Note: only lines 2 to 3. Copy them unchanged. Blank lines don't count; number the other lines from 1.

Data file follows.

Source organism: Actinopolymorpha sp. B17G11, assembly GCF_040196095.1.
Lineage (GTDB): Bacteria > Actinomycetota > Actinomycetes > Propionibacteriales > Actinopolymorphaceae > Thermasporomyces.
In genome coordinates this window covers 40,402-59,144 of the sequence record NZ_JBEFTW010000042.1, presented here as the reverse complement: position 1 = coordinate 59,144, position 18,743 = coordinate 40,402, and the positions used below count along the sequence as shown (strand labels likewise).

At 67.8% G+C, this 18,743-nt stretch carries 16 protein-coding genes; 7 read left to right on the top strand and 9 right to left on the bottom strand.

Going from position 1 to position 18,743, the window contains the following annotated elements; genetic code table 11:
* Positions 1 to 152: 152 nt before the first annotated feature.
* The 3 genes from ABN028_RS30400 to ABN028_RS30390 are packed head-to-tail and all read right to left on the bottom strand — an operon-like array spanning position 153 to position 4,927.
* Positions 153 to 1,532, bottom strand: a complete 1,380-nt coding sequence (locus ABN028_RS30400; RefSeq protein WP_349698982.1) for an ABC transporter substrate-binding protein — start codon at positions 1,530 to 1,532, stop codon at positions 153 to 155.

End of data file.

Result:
Lineage (GTDB): Bacteria > Actinomycetota > Actinomycetes > Propionibacteriales > Actinopolymorphaceae > Thermasporomyces.
In genome coordinates this window covers 40,402-59,144 of the sequence record NZ_JBEFTW010000042.1, presented here as the reverse complement: position 1 = coordinate 59,144, position 18,743 = coordinate 40,402, and the positions used below count along the sequence as shown (strand labels likewise).